Server Administration & Management

How to Restart Apache/Httpd

If you have made changes to the Apache configuration file httpd.conf or one of the other included configuration files such as the vhosts.d files, you need to reload/restart the Apache service for the changes to take effect. From the command line you do this with the apachectl command. The exact location of this command varies on the Unix or Linux variant you are using (eg Fedora, OSX, FreeBSD, Slackware, Mandrake, SUSE) and the compile time settings, but typically it is accesible at /usr/sbin/apachectl

Gracefully restarting Apache

# /usr/sbin/apachectl graceful “OR”

# /etc/init.d/httpd graceful

If Apache is not already running it will be started. If it is already running then it will reload with the new changes but will not abort active connections, meaning that anyone who is in the middle of downloading something will continue to be able to download it.

Running a configuration test first

Before restarting the Apache service a check will be done on the configuration files to ensure they are valid. If there is an error in them the error will be displayed and the Apache service will continue running using the old settings. You need to correct your settings before attempting to restart again.

You can also just check the settings without restarting Apache like so:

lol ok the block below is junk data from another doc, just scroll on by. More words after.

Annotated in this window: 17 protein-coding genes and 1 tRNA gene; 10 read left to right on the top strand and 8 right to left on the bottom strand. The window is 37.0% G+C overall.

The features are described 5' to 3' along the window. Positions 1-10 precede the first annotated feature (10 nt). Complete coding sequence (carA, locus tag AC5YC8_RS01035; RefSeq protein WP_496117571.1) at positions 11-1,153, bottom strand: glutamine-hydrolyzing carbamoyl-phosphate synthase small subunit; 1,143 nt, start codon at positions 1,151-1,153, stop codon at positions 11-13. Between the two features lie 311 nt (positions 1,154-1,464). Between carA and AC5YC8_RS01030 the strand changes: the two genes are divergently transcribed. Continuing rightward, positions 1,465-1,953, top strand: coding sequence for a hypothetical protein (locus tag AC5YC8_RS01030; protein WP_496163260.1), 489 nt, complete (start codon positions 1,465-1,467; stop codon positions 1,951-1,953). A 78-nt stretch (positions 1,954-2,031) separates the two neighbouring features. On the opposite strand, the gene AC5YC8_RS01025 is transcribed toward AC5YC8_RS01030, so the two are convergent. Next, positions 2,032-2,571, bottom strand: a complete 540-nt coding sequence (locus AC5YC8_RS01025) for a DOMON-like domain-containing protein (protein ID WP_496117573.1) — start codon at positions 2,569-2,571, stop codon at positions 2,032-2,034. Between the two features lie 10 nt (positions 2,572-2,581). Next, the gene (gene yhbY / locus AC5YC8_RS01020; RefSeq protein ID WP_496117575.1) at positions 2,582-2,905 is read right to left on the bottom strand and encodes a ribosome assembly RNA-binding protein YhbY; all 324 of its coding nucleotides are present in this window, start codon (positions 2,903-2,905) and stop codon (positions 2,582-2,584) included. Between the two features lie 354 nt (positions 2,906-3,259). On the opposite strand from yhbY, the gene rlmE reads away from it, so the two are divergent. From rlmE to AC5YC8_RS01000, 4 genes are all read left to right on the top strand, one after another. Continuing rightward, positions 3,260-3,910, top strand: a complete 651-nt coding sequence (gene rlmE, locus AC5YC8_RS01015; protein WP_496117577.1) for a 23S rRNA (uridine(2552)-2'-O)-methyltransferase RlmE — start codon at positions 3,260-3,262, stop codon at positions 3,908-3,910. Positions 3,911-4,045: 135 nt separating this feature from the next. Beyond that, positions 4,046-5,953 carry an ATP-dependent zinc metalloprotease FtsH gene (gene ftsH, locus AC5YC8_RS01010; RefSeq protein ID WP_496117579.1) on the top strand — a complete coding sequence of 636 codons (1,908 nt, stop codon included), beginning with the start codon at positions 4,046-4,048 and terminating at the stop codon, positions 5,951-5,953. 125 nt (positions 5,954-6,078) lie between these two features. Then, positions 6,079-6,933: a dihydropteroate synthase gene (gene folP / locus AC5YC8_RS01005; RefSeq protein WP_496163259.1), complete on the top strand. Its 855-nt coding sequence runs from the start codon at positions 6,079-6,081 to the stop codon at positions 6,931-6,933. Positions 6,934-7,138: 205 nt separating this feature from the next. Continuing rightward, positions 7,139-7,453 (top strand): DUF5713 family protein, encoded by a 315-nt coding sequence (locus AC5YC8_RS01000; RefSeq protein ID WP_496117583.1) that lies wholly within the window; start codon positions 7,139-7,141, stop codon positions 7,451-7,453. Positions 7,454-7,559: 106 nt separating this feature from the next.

#  /usr/sbin/apachectl configtest “OR”

# /etc/init.d/httpd configtest

This will check the httpd.conf file and report whether the syntax of the file is valid or not. A list of errors will be displayed including the line numbers if there are any. This makes it easy to isolate any problems.

Available options for the apachectl command

The following are all the available options that can be passed to the apachectl command. This text is from the apachectl man page.

apachectl start: Start the Apache daemon. Gives an error if it is already running.

apachectl stop: Stops the Apache daemon.

apachectl restart: Restarts the Apache daemon by sending it a SIGHUP. If the daemon is not running, it is started. This command automatically checks the configuration files via configtest before initiating the restart to make sure Apache doesn’t die.

fullstatus: Displays a full status report from mod_status. For this to work, you need to have mod_status enabled on your server and a text-based browser such as lynx available on your system. The URL used to access the status report can be set by editing the STATUSURL variable in the script.

apachectl status: Displays a brief status report. Similar to the fullstatus option, except that the list of requests currently being served is omitted.

apachectl graceful: Gracefully restarts the Apache daemon by sending it a SIGUSR1. If the daemon is not running, it is started. This differs from a normal restart in that currently open connections are not aborted. A side effect is that old log files will not be closed immediately. This means that if used in a log rotation script, a substantial delay may be necessary to ensure that the old log files are closed before processing them. This command automatically checks the configuration files via configtest before initiating the restart to make sure Apache doesn’t die.

apachectl configtest: Run a configuration file syntax test. It parses the configuration files and either reports Syntax Ok or detailed information about the particular syntax error.

apachectl help: Displays a short help message.

February 20, 2011 - Posted by | Apache, Tips & Tricks | , ,

1 Comment »

  1. yeah nice

    Comment by kyle | March 4, 2011 | Reply

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